Read The Bad Guys Won! A Season of Brawling, Boozing, Bimbo-chasing, and Championship Baseball with Straw, Doc, Mookie, Nails, The Kid, and the Rest of the 1986 Mets, the Rowdiest Team Ever to Put on a New York Uniform--and Maybe the Best by Jeff Pearlman Free Online
Book Title: The Bad Guys Won! A Season of Brawling, Boozing, Bimbo-chasing, and Championship Baseball with Straw, Doc, Mookie, Nails, The Kid, and the Rest of the 1986 Mets, the Rowdiest Team Ever to Put on a New York Uniform--and Maybe the Best|
The author of the book: Jeff Pearlman
ISBN 13: 9780060507329
Format files: PDF
The size of the: 570 KB
Date of issue: April 27th 2004
Read full description of the books The Bad Guys Won! A Season of Brawling, Boozing, Bimbo-chasing, and Championship Baseball with Straw, Doc, Mookie, Nails, The Kid, and the Rest of the 1986 Mets, the Rowdiest Team Ever to Put on a New York Uniform--and Maybe the Best:
Once upon a time, twenty-four grown men would play baseball together, eat together, carouse together, and brawl together. Alas, those hard-partying warriors have been replaced by GameBoy-obsessed, laptop-carrying, corporate soldiers who would rather punch a clock than a drinking buddy. But it wasn't always this way ...
In The Bad Guys Won, award-winning former Sports Illustrated baseball writer Jeff Pearlman returns to an innocent time when a city worshipped a man named Mookie and the Yankess were the second-best team in New York. So it was in 1986, when the New York Mets -- the last of baseball's live-like-rock-star teams -- won the World Series and captured the hearts (and other select body parts) of fans everywhere.
But their greatness on the field was nearly eclipsed by how bad they were off it. Led by the indomitable Keith Hernandez and the young dynamic duo of Dwight Gooden and Darryl Strawberry, along with the gallant Scum Bunch, the Amazin's won 108 regular-season games, while leaving a wide trail of wreckage in their wake -- hotel rooms, charter planes, a bar in Houston, and most famously Bill Buckner and the eternally cursed Boston Red Sox. With an unforgettable cast of characters -- Doc, Straw, the Kid, Nails, Mex, and manager Davey Johnson (as well as innumerable groupies) -- The Bad Guys Won immortalizes baseball's last great wild bunch of explores what could have been, what should have been, and thanks to a tragic dismantling of the club, what never was.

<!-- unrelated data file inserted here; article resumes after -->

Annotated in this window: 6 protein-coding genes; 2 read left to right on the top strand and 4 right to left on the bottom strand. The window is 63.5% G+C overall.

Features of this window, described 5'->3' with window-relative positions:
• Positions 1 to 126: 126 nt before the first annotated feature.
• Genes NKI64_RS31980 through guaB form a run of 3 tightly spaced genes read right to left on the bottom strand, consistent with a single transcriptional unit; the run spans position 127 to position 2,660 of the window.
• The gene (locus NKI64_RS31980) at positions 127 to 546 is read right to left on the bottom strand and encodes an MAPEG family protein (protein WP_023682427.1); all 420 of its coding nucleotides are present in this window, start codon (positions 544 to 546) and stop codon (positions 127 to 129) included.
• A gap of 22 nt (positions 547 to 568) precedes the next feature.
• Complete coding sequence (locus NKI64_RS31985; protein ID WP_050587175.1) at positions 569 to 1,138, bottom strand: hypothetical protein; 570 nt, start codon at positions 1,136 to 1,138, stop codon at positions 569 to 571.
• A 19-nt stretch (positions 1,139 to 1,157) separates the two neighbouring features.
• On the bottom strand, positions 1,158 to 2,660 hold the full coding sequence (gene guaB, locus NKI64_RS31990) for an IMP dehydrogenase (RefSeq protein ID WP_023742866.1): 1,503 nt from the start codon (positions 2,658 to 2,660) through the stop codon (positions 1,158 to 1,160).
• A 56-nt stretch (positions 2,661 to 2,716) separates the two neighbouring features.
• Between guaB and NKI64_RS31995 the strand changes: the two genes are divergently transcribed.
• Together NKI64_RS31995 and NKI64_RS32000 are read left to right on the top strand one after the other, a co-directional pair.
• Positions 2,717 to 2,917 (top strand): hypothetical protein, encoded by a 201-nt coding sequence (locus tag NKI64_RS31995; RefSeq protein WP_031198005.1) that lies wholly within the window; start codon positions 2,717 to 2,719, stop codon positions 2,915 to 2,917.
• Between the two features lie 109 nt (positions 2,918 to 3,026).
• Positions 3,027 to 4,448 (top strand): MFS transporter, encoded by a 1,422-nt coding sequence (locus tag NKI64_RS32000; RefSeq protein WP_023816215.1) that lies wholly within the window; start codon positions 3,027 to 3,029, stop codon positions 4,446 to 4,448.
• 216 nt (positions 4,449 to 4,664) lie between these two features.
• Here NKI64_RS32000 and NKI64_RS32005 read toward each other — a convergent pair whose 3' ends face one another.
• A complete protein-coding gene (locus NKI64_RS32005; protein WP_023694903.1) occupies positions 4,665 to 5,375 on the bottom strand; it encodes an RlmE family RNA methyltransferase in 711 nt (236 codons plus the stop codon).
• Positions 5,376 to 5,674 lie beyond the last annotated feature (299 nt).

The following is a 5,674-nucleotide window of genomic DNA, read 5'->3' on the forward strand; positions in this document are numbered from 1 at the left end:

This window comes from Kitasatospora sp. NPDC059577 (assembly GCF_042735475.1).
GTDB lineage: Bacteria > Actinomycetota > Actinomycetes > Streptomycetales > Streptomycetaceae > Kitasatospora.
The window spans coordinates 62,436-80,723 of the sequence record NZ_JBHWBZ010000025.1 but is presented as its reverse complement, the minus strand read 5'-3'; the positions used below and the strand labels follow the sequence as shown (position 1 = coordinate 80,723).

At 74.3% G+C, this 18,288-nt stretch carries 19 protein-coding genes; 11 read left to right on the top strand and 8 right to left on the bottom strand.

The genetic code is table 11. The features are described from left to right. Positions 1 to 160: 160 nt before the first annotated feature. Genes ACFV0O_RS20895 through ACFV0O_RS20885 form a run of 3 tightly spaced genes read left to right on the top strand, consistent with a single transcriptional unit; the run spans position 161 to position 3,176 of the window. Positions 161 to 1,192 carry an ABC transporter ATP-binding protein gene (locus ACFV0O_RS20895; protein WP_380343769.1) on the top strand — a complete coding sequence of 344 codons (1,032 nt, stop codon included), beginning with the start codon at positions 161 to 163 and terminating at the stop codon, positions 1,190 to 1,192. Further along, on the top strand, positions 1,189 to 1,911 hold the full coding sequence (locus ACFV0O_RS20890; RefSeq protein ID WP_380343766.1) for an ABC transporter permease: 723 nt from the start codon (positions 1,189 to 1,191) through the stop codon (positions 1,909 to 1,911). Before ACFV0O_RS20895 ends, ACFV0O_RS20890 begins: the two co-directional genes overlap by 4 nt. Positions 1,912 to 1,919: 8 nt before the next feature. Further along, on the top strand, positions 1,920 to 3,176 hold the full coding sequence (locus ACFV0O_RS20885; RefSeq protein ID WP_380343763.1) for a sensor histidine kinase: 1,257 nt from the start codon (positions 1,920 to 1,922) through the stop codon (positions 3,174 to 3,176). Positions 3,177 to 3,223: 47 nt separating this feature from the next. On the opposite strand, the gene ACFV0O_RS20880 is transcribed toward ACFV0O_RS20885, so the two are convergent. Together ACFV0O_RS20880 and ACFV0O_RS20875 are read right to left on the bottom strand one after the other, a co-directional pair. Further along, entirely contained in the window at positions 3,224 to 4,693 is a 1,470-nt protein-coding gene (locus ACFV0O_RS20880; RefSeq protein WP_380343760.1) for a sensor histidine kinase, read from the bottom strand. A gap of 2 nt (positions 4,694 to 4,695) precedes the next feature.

Read information about the authorJeff Pearlman is an American sports writer. He has written two books about baseball and was the author of the infamous John Rocker interview in Sports Illustrated. In October 2011 he released his fifth book, a biography of Walter Payton titled, "Sweetness: The Enigmatic Life of Walter Payton." It spent four weeks on The New York Times Best Seller list.
Pearlman was born and raised in Mahopac, New York. He got his start in journalism in 1989, when he interned at a weekly newspaper in Cross River, entitled "The Patent Trader". After graduating from the University of Delaware, he was hired as a food and fashion writer by The Tennessean in Nashville. In 1996, Pearlman was hired by Sports Illustrated, where he spent nearly seven years as a baseball writer.
In 2002, Pearlman left Sports Illustrated and spent the next two years at Newsday, but left to focus on writing books. He also keeps an unusually personal online blog, where he posts a weekly Q&A series, The Quaz, with athletes, politicians, actors, singers and many random people.
He was a frequent contributor to ESPN.com's Page 2, then as a columnist for SI.com. No stranger to controversy, Pearlman used his own website as a forum to call out the overzealous missionary goals of Tim Tebow's father as "pretty evil." In the fall of 2007, Pearlman wrote several controversial articles on Page 2 regarding the lack of a rivalry between the University of Delaware's and Delaware State University's football teams. The University of Delaware and Delaware State finally played a football game on November 23, 2007 at part of the NCAA Division I FCS playoffs. Delaware won the game with a score of 44–7.